It’s quotes like these that give extraordinary weight to Leroy’s frames, long takes of empty places, ruins, rundown areas.The use of black-and-white and the stillness that prevails in many shots add to the power of the film. Especially the first half of the film is void of people, it feels almost apocalyptic, enhanced by quotes from artists and madmen that makes one think. Tremor is a thinking piece; it is not only a film that forces one to think, it is thinking itself. Yes, there are some films that demand a return to Daniel Frampton’s wonderful book Filmosophy, and I feel as though Tremor is one of those. I never had the feeling that there was a director, if anything the director might have just been a guidance to the film’s development but the film progressed in a way that was natural to itself. It took the director on a journey, not necessarily the other way around.

Tremor couldn’t be more topical and I think that the film was released just at the right time, the world being in tatters due to inexplicable decisions on the world stage of politics. The sound design of Leroy’s film is somewhat ominous regarding this and the monologues we hear: sirens of ambulances; helicopters above our head but we just cannot see them. Are these warning signs? Warning signs of what is to come? Warning signs of our madness? I should try to see the film a second time in order to be able to grasp the full power of Leroy’s cinematic creation.

Ananke (Claudio Romano Nöhring, 2016)

!!! This film is now available on tao films VoD !!!

A man and a woman walk slowly through the woods. The camera follows their steps. They seem exhausted. The woman stumbles and tries to hold on to the jacket sleeve of the man. Birds are chirping, crows are cawing. There is something both peaceful and ominous in the air.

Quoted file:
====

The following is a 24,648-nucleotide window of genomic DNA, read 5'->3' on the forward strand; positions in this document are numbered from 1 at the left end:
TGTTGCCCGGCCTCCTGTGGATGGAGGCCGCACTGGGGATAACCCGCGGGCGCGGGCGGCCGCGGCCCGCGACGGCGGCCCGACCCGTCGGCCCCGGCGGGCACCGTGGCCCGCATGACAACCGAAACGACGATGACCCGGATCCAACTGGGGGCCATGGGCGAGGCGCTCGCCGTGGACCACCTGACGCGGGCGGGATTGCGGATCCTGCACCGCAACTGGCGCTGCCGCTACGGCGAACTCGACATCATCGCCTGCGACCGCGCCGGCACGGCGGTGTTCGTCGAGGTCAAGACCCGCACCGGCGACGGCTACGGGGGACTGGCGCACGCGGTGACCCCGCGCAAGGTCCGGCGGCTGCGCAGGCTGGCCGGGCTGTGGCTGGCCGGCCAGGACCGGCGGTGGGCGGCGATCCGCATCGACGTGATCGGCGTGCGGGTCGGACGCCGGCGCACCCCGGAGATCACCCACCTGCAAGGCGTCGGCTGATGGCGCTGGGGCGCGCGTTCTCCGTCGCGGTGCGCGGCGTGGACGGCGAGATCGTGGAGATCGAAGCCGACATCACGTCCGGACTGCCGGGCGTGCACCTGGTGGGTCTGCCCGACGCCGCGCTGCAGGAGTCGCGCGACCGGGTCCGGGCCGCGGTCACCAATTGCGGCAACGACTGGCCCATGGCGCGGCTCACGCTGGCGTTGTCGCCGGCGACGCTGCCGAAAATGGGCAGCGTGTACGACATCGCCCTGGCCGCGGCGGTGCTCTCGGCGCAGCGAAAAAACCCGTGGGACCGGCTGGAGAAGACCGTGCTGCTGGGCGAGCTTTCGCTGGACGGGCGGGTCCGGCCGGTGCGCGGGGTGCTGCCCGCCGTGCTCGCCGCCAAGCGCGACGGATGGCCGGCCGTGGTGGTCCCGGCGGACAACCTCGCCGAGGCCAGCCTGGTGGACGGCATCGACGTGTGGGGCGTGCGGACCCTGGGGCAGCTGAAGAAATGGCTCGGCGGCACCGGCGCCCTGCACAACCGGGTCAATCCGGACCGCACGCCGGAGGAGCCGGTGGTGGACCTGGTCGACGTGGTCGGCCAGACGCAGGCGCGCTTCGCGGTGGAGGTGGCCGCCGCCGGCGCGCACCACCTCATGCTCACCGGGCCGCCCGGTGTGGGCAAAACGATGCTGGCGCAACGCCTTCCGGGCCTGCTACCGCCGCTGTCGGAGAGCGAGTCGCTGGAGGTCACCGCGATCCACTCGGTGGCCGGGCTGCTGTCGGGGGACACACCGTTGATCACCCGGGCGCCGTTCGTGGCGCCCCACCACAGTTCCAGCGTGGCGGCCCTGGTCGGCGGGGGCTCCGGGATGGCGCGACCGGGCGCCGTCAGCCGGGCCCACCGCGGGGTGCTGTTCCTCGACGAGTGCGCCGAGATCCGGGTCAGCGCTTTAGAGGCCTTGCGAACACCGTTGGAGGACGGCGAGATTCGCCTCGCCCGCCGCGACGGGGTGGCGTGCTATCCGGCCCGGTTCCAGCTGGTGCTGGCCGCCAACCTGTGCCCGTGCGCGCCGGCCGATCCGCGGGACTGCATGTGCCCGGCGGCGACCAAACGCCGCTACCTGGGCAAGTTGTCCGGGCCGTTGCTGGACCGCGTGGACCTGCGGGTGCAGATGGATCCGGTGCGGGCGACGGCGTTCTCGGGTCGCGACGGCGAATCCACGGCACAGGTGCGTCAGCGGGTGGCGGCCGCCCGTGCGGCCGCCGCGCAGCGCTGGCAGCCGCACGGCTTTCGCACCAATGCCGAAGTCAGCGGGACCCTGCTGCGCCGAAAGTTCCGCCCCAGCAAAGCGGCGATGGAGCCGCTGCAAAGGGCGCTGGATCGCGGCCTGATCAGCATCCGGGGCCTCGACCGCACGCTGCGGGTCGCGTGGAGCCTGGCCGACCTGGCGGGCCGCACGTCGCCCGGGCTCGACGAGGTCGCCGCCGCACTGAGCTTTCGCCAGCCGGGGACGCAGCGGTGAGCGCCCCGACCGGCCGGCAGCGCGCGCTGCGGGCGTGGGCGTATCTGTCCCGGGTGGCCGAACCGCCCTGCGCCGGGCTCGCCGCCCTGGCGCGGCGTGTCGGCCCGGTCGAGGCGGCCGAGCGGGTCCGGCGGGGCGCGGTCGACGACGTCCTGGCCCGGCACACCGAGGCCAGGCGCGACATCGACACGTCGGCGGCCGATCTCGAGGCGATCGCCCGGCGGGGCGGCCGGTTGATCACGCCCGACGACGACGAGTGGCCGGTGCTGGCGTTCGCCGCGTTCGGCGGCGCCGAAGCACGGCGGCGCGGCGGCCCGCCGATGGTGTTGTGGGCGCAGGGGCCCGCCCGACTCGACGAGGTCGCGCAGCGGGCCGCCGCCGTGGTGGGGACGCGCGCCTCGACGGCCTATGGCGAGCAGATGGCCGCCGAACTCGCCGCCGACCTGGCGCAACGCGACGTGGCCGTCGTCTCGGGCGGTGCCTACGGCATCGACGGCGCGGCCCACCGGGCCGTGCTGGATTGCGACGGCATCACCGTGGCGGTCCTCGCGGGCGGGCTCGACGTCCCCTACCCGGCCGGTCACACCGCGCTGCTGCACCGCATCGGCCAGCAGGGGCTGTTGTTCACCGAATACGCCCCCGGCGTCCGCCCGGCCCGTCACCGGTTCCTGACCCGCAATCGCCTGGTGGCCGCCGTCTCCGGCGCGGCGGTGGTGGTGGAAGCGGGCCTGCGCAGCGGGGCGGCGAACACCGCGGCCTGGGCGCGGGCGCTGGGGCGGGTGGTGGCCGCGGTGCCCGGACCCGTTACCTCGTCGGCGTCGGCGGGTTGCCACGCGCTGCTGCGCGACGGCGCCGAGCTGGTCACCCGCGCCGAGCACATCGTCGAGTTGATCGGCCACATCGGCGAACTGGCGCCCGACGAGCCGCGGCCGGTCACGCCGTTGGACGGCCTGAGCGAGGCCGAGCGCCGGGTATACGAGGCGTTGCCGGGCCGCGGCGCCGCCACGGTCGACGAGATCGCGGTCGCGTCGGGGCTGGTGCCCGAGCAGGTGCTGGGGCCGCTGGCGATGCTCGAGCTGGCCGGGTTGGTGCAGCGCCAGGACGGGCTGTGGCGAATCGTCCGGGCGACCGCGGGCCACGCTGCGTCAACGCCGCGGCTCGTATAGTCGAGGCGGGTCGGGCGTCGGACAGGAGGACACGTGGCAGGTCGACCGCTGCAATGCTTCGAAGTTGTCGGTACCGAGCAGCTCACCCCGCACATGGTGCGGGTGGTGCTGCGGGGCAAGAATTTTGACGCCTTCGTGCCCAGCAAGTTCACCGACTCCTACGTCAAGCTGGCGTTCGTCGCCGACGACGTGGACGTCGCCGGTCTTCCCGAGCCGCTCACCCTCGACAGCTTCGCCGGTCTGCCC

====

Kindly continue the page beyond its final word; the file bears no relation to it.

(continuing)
Claudio Romano’s Ananke is an observation of our selves, in parts based on Greek mythology. Romano explained the meaning of the film’s title, which, at the same time, is the name of the goat the two unnamed characters own, in an interview:

In greek mythology, Ananke stands for necessity. Ananke is the force that governs everything. It’s the deification of the unalterable necessity of fate, which is an unavoidable principle and a regulative law, without which we would be swallowed by Chaos.

Ananke (dir Claudio Romano Nöhring)

This chaos is palpable in Romano’s film. His two characters go about their daily life. Very much in the style of Béla Tarr’s The Turin Horse, which the Italian director wasn’t aware of while he was working on his own film, the film shows the man and the woman get dressed, comb their hair, eat. In long observing takes, Romano depicts the weight of time which weighs heavily on the little house the film is predominantly set in. Damages on walls become wounds, wounds become scars. The ageing interior of the house has something mysterious to it, a mystery that also envelops the two characters. Who are they? What is their relationship to each other? While in Tarr’s film the relationship between the man (father) and the woman (daughter) is clear, Romano keeps it open, asking the viewer to decide about what s/he sees in those two characters.

The film’s idyllic atmosphere and its peace is disrupted when chaos breaks out. Ananke, the characters’ goat, named after the Greek goddess, disappears and sets a desperate search in motion. The sudden absence of the goat brings the people’s dependancy on it into the open. What becomes apparent is not the fear of what has become of the animal, but rather the fear of what will become of themselves. Ananke becomes a mirror we hold up to ourselves, because the film isn’t so much about the two characters, or the goat. It is a film that represents Man’s relationship to Nature.

Ananke (dir Claudio Romano Nöhring)

To me, this is a moving-image representation of what I have been mentioned several times in connection to traditional Chinese landscape painting. Contrary to Western landscape painting, Man was the crowning glory. He overpowered Nature. This wasn’t the way Chinese painters perceived of Man’s role. He was simply one part of the whole, a piece that adds to the vast jigsaw puzzle called Life. Romano shows in Ananke that Man still very much considers himself to be the crowning glory and that he believes he can master Nature.

But it’s not that simple. Nature has its own ways, as the goat’s disappearance shows. And this is precisely where Man’s perception of himself begins to show cracks. “Anake! Ananke!”, the woman shouts over and over again, her voice almost terrified. Her terrified shouting, her desperate searches – all of this has its root in her realisation that she and the man who accompanies her are no longer in a position of power. They’re acted upon, and struggle with their role.